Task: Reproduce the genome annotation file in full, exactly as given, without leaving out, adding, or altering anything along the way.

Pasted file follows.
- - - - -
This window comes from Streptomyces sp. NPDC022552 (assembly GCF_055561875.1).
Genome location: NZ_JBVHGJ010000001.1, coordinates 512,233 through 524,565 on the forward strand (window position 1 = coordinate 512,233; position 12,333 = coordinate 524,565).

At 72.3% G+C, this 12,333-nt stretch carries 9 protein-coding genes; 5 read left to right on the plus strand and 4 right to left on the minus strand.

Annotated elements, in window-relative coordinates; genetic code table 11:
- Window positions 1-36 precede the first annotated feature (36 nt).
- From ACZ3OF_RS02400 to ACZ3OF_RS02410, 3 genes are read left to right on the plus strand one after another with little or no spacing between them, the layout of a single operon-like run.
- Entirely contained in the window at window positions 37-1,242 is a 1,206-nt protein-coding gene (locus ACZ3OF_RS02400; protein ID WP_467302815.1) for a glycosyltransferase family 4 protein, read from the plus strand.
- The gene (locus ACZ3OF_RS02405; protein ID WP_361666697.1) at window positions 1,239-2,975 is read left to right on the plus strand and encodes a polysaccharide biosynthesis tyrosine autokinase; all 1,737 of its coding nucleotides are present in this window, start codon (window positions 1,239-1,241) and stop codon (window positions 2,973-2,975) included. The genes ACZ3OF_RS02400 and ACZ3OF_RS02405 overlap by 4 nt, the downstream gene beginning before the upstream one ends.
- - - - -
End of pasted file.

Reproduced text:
This window comes from Streptomyces sp. NPDC022552 (assembly GCF_055561875.1).
Genome location: NZ_JBVHGJ010000001.1, coordinates 512,233 through 524,565 on the forward strand (window position 1 = coordinate 512,233; position 12,333 = coordinate 524,565).

At 72.3% G+C, this 12,333-nt stretch carries 9 protein-coding genes; 5 read left to right on the plus strand and 4 right to left on the minus strand.

Annotated elements, in window-relative coordinates; genetic code table 11:
- Window positions 1-36 precede the first annotated feature (36 nt).
- From ACZ3OF_RS02400 to ACZ3OF_RS02410, 3 genes are read left to right on the plus strand one after another with little or no spacing between them, the layout of a single operon-like run.
- Entirely contained in the window at window positions 37-1,242 is a 1,206-nt protein-coding gene (locus ACZ3OF_RS02400; protein ID WP_467302815.1) for a glycosyltransferase family 4 protein, read from the plus strand.
- The gene (locus ACZ3OF_RS02405; protein ID WP_361666697.1) at window positions 1,239-2,975 is read left to right on the plus strand and encodes a polysaccharide biosynthesis tyrosine autokinase; all 1,737 of its coding nucleotides are present in this window, start codon (window positions 1,239-1,241) and stop codon (window positions 2,973-2,975) included. The genes ACZ3OF_RS02400 and ACZ3OF_RS02405 overlap by 4 nt, the downstream gene beginning before the upstream one ends.